Blog Article 

 Section 15—My 8,344th Day 

Michael Santos

Michael Santos

Section 15 of Prison: My 8,344th Day shows how reflecting on progress each day helps us to stay on track to prepare for success after release from prison. This strategy empowered me through the 26 years I served. Others can use the same strategy.

Prison! My 8,344th Day—Section 15—Reflecting

It’s now 3:35 in the afternoon, close to the end of the day for me. I stack all the email messages I received neatly, then stuff them into my folder. Every ten days or so, I review the notes once again. They prompt ideas for new topics I can write about on my blog.

Since it’s the end of the day for me, I gather my dictionary, black notebook, papers, water bottle, and mail I received. I walk out, passing all the men that stand around talking at the front of the dorm. As I get toward the rear of the unit, I look forward to winding down in my cubicle.

Kenny stands by the entrance to my cubicle, watching me as I walk down the corridor. He’s wearing the prison-issue khaki pants and shirt, dusty black boots, and he’s holding a white plastic mug. Kenny is in his early 60s, and he reminds me of an old-style convict. His hair is snow-white, and although thinning on top, he pulls it back in a tight ponytail. He has a white beard, and his voice sounds as if he once drank a lot of bourbon. When I get closer, he asks if I can spare some coffee for him.

We turn into my cube, and I set my writing gear on my rack. From the second shelf of my locker, on the left side, I pull out a plastic jar and unscrew the red cap. I give Kenny what he wants.

Kenny has been in this camp longer than I have, but I’ve never asked why he’s in prison, how long he’s been a prisoner, or how much time he has remaining to serve. He doesn’t talk to many people. I’ve noticed that he spends every day working in the garden at the back of the camp, minding his own business. He doesn’t watch television but reads voraciously. A casual observer might guess that authorities picked him up for making moonshine in the hills of Appalachia. Still, the literature he reads is of the highest order: Thomas Mann, Leo Tolstoy, Vladimir Nabokov, and James Joyce. I’ve never seen Kenny reading a popular, contemporary novel.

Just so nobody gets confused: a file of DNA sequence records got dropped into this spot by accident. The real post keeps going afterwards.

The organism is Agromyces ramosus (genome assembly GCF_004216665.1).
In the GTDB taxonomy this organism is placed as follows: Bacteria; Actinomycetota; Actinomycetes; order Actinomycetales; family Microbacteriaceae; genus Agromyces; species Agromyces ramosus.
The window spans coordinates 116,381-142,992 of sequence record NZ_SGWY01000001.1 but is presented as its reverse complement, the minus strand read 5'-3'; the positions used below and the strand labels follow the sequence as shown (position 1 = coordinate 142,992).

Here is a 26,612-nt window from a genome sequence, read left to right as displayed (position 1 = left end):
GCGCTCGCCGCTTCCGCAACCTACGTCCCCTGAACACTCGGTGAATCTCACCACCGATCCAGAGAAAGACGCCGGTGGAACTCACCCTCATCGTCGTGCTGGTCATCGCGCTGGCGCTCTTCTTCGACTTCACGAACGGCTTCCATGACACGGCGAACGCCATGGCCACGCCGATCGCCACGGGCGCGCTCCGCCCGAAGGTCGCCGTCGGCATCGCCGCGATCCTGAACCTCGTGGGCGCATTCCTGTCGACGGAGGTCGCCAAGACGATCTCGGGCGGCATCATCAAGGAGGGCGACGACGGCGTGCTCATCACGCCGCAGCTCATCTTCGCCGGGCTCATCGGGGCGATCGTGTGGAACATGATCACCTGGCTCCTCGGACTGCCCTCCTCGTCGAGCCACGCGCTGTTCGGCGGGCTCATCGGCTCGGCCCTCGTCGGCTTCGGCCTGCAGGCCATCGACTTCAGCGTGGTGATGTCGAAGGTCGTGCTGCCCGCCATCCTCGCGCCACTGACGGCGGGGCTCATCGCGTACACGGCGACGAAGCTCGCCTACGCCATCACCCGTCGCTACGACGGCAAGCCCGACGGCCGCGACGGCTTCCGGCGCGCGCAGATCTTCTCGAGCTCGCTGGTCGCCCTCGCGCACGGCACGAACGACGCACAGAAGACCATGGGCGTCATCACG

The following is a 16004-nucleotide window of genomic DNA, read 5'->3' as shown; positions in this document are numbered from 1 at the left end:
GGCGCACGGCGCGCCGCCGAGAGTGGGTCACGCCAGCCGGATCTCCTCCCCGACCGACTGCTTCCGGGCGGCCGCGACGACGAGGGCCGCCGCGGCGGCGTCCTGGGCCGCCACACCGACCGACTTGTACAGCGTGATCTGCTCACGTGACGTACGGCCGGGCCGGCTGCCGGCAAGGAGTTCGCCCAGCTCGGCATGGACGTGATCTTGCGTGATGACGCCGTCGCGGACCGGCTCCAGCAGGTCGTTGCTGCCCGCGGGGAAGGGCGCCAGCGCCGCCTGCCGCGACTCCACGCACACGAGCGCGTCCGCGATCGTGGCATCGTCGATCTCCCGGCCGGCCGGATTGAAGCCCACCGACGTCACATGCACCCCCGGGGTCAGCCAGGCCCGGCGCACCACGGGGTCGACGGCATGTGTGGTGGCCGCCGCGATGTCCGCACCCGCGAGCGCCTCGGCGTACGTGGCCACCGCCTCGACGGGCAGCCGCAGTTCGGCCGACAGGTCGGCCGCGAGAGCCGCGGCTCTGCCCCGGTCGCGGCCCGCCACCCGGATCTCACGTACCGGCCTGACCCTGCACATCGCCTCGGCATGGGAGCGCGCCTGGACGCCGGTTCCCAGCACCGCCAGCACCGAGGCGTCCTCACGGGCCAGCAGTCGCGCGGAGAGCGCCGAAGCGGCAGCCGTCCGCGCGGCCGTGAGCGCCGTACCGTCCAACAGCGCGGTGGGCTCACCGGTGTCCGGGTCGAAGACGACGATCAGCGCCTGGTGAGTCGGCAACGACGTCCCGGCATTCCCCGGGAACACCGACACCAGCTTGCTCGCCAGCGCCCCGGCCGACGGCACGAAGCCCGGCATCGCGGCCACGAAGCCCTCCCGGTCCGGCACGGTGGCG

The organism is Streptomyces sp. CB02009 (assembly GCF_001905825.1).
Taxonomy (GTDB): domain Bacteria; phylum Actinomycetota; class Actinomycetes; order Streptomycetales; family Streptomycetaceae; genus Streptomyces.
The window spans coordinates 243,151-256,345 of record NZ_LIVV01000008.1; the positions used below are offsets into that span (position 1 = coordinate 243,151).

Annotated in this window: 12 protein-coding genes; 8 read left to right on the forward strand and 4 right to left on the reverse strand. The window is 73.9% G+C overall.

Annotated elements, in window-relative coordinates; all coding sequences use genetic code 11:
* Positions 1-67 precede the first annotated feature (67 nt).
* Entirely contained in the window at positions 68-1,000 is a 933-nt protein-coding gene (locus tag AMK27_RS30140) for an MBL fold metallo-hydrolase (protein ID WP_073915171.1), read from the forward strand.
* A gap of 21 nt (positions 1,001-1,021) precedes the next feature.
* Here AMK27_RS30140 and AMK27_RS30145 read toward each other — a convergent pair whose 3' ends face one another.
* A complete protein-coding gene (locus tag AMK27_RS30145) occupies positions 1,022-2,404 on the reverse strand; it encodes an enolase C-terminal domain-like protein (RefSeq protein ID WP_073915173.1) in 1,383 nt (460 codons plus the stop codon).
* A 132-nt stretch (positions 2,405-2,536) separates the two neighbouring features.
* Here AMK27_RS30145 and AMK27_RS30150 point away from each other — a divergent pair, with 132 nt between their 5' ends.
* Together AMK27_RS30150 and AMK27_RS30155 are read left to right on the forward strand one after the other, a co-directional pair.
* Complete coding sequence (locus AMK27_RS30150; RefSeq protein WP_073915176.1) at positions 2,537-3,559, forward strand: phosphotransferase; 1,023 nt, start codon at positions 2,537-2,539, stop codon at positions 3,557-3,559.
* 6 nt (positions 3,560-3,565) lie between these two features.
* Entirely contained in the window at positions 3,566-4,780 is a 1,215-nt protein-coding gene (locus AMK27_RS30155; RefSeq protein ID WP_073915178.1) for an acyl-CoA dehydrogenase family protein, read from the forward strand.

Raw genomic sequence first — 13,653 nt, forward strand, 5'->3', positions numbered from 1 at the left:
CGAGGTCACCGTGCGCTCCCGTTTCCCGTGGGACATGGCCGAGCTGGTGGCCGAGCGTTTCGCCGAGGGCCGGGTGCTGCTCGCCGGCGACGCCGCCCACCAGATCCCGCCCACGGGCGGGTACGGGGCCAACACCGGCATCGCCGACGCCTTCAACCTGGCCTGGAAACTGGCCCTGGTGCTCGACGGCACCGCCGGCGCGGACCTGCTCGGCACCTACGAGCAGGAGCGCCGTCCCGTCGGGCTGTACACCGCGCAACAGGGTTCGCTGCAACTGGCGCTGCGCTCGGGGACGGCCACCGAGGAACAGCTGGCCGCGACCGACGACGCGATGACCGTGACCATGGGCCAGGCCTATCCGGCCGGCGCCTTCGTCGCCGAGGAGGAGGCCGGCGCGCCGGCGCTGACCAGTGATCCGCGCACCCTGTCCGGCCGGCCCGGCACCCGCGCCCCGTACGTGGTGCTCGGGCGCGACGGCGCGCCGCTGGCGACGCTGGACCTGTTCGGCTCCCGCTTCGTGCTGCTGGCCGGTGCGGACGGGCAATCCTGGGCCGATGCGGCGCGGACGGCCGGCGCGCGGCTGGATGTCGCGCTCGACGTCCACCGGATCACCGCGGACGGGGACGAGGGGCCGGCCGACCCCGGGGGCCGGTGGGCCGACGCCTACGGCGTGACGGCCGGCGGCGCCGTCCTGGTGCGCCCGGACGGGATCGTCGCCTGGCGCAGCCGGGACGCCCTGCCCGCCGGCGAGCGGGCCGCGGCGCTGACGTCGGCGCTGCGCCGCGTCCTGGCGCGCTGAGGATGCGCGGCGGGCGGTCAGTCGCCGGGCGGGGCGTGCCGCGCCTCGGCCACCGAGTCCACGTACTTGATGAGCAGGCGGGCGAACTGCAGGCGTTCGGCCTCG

It seems that only classics interest him. As he scoops his coffee from the jar, I want to ask whether he, too, has spent decades in prison, with only literature to keep him company. But I check my curiosity, respecting the dignity of his silence. I nod to acknowledge him when he thanks me before walking out of my cubicle.

After replacing the coffee in my locker, I grab my new issue of The New Yorker, admiring the cover art. I read the authors who contributed to this issue from the table of contents. I turn each page, stopping at every cartoon, hoping that I’ll find one that makes me laugh.

David strolls into the cube, flops down on his lower bunk, and starts to unlace his boots. He asks if I want him to make us anything for dinner.

Como estas?” I answer him by speaking in my broken Spanish, always making him laugh with my inappropriate verb conjugations and the poor word choices I use to converse. It’s a shame that I never learned how to speak Spanish properly in all the years I’ve served, especially since my dad immigrated to the US from Cuba.

The guards will begin the next census count at 4:00 p.m., in only 15 minutes, and David will have to reserve a microwave if he is going to cook. I tell him to prepare anything he wants. 

David is always considerate. He knows the small ways that I can make his life easier, and he works with me to ease mine. When he tells me that he’s not going to eat until after he plays softball, I tell him not to worry about me. I’ll eat a bowl of cereal. 

David lies down on his rack. With radio headphones on, he pulls the pillow over his eyes to block the light and rests for a few minutes while we wait for the guards to start the census count. 

I lean back in my chair, propping my feet on the steel post of the bunk bed. I exchange the magazine for the daytimer I use to record my activities. While balancing the small planner on my lap, I write about my progress today.

I’ve been recording daily activities in these booklets for at least 20 years, and I look forward to reviewing them all with Carole when I’m home. They have been my compass, my tool for staying on course as the days turn into weeks, the weeks into months, the months into years, and decades.

I hear the guard bellow from the front of the dorm, yelling count time and ordering everyone in the dorm to stand.

The four-o-clock afternoon census count is the second of our regularly scheduled stand-up counts. I put on my earbuds and tune into the NPR news broadcast, listening to headlines while waiting for both officers to walk past the cubicle. 

The count only lasts for two to three minutes. When they flip the switch to flicker the overhead lights of the dorm, everyone has the signal that the count is clear. Men leave their cubicles, speeding up the walkways toward the bathroom, television rooms, microwaves, or telephones. While David laces his sneakers to go, I replace my radio earbuds with the foam earplugs and sit with my black notebook, propping my legs on the steel post.

******* 

4:04 p.m.